4:09am

Fri July 13, 2012
Business

Team USA Predicted To Take The Most Medals

Originally published on Fri July 13, 2012 10:04 am

Transcript

STEVE INSKEEP, HOST:

Some future news now. The Olympics begin two weeks from today in London, and we can already tell you the likely big winners. China will take the most gold medals, followed by the U.S. and host country, Great Britain. Team USA will win the most overall medals, followed by China and Russia.

RENEE MONTAGNE, HOST:

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4:09am

Fri July 13, 2012
Africa

Al-Qaida-Linked Group Infiltrates Timbuktu

Originally published on Fri July 13, 2012 10:04 am

The ancient desert town of Timbuktu is under assault in the west African nation of Mali. Islamist forces have taken over much of northern Mali where Timbuktu is located. One group, allied with al-Qaida, has begun systematically destroying Shrines that celebrate ancient Muslim saints. Human Rights Watch Senior Researcher Corinne Dufka talks to Renee Montagne about the destruction.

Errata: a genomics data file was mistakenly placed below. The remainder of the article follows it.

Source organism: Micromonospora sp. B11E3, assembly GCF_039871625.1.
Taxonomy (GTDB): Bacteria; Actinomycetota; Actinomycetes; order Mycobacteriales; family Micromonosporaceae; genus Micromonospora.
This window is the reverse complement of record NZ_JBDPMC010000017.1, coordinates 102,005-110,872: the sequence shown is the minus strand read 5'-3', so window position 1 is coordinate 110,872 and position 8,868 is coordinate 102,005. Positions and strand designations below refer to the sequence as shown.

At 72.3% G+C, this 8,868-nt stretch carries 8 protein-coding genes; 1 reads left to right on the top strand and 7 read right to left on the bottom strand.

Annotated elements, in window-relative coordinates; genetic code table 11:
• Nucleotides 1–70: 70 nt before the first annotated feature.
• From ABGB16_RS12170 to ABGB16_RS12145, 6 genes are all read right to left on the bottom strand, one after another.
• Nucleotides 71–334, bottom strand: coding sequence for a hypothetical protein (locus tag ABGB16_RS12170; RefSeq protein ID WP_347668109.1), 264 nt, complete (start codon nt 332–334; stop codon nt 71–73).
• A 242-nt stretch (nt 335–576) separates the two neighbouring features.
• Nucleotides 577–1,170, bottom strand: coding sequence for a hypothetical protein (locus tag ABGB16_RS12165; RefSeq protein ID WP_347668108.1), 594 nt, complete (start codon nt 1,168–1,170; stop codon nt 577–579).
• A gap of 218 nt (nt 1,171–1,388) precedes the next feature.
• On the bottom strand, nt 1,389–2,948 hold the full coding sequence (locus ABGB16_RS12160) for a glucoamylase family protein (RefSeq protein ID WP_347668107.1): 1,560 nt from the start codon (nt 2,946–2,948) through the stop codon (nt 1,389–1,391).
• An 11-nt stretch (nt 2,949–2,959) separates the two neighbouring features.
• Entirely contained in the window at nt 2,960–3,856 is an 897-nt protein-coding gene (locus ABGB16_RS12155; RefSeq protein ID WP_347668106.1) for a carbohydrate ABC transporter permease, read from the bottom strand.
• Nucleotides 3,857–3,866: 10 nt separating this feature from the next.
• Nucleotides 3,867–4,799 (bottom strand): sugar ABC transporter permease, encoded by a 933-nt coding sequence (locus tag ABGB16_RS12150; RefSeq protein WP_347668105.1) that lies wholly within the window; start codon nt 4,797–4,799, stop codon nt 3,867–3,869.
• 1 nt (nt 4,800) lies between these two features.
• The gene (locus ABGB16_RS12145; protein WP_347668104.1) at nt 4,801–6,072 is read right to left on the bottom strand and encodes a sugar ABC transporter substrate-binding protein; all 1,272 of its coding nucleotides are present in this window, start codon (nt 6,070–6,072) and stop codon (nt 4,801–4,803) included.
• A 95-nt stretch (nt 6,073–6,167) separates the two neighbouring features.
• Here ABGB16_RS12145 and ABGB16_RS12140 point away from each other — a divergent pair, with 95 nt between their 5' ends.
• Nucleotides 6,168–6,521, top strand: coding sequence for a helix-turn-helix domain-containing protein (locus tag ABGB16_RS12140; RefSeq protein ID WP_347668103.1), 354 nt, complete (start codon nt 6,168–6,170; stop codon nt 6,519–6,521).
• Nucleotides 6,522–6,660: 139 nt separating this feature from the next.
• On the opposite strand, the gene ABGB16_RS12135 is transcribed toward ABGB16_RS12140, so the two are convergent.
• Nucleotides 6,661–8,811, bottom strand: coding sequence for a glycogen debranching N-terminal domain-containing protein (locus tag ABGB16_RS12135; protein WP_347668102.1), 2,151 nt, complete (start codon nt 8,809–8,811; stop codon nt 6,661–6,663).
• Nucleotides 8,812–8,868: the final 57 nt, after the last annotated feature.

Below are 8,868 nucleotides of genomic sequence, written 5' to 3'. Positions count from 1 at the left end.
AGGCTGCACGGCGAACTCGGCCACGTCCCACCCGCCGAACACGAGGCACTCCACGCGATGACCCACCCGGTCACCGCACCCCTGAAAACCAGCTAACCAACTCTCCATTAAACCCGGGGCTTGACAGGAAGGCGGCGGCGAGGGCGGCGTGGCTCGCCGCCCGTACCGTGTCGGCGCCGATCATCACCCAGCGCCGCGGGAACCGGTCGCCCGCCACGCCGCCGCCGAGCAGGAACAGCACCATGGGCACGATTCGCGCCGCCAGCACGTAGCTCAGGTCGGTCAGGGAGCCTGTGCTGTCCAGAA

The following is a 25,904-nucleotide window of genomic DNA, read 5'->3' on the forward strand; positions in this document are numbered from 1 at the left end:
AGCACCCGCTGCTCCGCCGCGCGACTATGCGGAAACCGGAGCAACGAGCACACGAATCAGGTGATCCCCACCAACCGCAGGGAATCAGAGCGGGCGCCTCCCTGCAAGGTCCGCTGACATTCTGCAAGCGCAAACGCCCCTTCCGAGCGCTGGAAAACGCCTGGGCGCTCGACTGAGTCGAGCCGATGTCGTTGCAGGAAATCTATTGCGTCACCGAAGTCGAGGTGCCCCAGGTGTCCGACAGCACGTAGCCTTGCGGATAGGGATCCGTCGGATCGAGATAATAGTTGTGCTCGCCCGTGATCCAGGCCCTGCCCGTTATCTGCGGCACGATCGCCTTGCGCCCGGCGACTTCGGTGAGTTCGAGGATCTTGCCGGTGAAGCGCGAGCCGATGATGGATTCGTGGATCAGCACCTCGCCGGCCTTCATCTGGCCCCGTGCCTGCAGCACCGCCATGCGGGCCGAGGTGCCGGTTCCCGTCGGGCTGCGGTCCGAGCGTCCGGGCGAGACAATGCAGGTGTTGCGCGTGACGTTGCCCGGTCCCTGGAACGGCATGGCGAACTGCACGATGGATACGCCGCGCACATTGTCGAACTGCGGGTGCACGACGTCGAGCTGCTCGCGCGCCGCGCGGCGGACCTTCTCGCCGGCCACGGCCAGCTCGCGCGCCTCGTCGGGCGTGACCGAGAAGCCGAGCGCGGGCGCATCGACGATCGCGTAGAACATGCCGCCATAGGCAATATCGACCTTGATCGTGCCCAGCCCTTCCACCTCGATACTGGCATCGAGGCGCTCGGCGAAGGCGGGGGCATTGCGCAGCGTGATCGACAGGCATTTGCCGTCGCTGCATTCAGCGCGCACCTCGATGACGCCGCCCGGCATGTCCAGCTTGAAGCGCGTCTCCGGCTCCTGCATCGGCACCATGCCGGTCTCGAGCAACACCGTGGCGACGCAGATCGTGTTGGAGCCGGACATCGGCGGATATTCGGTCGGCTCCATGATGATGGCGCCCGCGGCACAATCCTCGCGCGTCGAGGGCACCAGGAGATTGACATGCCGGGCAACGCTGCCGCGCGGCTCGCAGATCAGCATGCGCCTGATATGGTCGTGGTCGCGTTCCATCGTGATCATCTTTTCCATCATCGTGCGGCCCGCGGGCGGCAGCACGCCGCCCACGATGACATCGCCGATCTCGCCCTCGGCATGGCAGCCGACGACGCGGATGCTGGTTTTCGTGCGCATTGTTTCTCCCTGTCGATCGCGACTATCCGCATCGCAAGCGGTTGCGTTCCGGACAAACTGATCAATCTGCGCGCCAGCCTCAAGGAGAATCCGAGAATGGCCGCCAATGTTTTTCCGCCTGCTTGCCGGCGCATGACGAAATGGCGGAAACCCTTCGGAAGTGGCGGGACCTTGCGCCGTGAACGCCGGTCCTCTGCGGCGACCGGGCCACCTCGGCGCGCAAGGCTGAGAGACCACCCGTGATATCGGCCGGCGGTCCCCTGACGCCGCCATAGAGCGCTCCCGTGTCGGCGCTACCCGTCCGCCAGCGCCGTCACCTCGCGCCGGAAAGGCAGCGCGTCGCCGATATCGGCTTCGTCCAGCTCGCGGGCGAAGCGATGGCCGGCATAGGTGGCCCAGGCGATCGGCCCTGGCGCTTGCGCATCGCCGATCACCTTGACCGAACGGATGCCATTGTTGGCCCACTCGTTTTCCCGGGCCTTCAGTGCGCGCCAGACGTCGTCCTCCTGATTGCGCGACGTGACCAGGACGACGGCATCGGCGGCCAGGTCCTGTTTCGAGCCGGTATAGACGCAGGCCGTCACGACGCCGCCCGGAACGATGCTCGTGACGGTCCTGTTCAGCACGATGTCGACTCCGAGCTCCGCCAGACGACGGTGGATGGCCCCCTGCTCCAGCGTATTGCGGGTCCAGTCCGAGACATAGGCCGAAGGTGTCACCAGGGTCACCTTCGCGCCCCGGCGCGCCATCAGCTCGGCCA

4:09am

Fri July 13, 2012
Asia

China's Economy Slows To 3-Year Low

Originally published on Fri July 13, 2012 10:04 am

Transcript

RENEE MONTAGNE, HOST:

This is MORNING EDITION from NPR News. I'm Renée Montagne.

STEVE INSKEEP, HOST:

And I'm Steve Inskeep. Good morning. China's economic growth has slowed down to a three-year low. That's according to new figures released today. The numbers matter to us because of the way the world economy is so interconnected. Americans import a lot from China, sure, but have also been working to boost exports to other nations, including China.

NPR's Louisa Lim joins us from Beijing to make sense of the latest news. Hi, Louisa.